The characteristics and content of the included measures are summarized in Table 2. All instruments have an evaluative purpose, except GMFM, which can be evaluative (to measure the magnitude of longitudinal change), discriminative (between individuals on the GMFCS), or predictive (when motor curves are used), and PEDI and WeeFIM, which are both evaluative and discriminative. Both GMFM-88 and GMPM measure capacity rated through 5 dimensions related to the execution of motor skills (GMFM) or quality (GMPM). In contrast, PEDI and WeeFIM focus on activities relevant to daily function in both activity and participation domains, as well as on capacity or performance, depending on whether they are administered in a standardized or child's daily environment.
Details on the clinical utility are summarized in Table 3. The administration time depended on the number of items assessed, the skill of the assessor, or the child's level of cooperation and understanding. All instruments used an ordinal point scoring scale and the GMFM and PEDI have a software developed by a Rasch analysis to improve the interpretation of total and change scores.
Methodological Quality of the Studies
The results of the quality assessment of the psychometric properties rated by the COSMIN Risk of Bias Checklist are in Table 4. Of the 12 articles selected, 7 validity properties (structural and construct validity), 18 reliability properties (internal consistency, inter/intrarater, test-retest, and measurement error), and 6 responsiveness properties were assessed.
The quality of the validity properties was rated as “very good” (n = 2), “adequate” (n = 1), and “doubtful” (n = 4). The first and second authors agreed on the rating of all studies. Erroneous statistical methods or the lack of information about study design were the reasons for low scores.22,25,30–32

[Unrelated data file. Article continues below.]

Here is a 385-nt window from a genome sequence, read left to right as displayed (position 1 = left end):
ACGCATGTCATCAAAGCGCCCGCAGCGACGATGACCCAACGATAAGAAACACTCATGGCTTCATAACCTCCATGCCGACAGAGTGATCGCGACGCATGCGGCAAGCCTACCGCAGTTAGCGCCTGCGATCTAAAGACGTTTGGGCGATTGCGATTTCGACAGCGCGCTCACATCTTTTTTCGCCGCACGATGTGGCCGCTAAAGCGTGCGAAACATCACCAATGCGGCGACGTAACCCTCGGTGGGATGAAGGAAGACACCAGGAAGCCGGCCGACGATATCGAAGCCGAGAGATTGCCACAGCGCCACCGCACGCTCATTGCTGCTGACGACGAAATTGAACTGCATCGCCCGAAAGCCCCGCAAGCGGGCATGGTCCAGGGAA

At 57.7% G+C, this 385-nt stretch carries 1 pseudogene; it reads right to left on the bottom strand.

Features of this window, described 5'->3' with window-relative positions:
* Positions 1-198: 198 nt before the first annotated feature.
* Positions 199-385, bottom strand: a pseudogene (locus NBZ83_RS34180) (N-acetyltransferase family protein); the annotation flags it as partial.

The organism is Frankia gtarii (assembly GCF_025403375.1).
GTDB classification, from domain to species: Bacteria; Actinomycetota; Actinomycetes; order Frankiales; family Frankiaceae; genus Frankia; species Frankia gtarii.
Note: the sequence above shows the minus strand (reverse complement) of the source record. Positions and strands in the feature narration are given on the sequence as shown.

Reliability properties were rated as “very good” (n = 3), “adequate” (n = 5), “doubtful” (n = 4), and “inadequate” (n = 6). There was an agreement between the first and second authors in all of them except on 2 occasions, where the third author made the final decision.32,33 The main reasons for low scores were the lack of evidence about the participants' stability between administrations25,31,32 and if the test conditions were similar in both measurements (eg, environment, instructions).25,31–33
Responsiveness properties were rated as “adequate” (n = 1), “doubtful,” (n = 3) and “inadequate” (n = 1). The first and second authors agreed in rating (n = 6); consequently, the third author made the final decision for one study.34 Reasons for low scores were important flaws in study design.22,24,29,30,34,35